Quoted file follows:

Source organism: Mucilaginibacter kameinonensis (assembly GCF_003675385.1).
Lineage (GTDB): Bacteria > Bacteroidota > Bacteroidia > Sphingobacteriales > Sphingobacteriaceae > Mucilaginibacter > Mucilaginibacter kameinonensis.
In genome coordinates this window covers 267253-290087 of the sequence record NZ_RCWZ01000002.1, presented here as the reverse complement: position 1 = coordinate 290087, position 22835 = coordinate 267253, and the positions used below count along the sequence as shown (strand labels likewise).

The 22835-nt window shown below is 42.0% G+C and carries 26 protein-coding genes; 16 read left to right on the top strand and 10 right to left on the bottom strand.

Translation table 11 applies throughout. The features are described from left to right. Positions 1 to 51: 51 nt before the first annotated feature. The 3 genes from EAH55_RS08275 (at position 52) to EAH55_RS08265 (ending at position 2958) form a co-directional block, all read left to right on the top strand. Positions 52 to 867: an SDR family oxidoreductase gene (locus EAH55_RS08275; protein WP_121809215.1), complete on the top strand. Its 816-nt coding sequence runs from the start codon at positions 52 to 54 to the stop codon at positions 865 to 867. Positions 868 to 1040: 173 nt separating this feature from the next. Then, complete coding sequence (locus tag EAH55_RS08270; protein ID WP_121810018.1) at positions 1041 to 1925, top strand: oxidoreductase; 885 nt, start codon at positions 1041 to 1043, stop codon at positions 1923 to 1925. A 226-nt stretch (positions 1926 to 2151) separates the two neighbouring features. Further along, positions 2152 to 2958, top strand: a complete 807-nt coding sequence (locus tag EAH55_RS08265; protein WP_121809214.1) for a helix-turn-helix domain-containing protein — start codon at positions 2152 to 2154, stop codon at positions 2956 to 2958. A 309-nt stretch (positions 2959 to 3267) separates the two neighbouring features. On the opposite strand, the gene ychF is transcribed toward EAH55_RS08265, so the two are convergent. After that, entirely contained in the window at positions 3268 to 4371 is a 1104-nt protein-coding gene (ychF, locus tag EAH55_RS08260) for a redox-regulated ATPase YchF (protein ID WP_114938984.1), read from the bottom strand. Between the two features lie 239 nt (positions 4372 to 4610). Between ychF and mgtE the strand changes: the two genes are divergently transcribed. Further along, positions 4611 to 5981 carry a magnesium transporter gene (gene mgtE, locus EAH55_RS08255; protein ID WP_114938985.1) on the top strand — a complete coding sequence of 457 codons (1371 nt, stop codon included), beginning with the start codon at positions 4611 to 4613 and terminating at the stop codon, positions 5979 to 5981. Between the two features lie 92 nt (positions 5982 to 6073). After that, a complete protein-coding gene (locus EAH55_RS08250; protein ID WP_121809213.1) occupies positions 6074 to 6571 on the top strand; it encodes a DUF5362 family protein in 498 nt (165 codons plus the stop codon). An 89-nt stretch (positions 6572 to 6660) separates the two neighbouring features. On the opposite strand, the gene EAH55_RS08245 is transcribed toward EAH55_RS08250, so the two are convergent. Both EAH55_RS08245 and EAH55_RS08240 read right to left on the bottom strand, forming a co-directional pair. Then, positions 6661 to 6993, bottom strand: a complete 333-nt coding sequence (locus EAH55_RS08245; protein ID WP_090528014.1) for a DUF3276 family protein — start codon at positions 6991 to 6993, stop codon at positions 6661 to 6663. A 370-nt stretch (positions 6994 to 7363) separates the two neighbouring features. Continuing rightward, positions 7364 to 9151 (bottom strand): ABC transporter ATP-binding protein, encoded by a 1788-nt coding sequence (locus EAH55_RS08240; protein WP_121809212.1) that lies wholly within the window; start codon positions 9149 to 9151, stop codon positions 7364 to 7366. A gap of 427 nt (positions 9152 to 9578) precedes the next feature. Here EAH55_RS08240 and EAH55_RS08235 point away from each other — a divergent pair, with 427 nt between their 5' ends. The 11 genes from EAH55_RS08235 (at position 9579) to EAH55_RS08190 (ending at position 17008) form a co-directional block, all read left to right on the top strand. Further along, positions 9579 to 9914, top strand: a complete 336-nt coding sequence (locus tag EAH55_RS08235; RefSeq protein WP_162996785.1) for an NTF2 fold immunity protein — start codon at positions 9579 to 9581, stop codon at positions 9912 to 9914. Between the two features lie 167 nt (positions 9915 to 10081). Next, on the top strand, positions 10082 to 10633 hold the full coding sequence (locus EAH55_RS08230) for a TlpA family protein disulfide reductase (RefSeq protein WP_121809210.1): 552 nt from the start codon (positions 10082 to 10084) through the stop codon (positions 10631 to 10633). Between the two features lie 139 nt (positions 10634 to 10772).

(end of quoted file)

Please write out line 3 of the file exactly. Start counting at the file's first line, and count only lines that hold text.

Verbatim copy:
In genome coordinates this window covers 267253-290087 of the sequence record NZ_RCWZ01000002.1, presented here as the reverse complement: position 1 = coordinate 290087, position 22835 = coordinate 267253, and the positions used below count along the sequence as shown (strand labels likewise).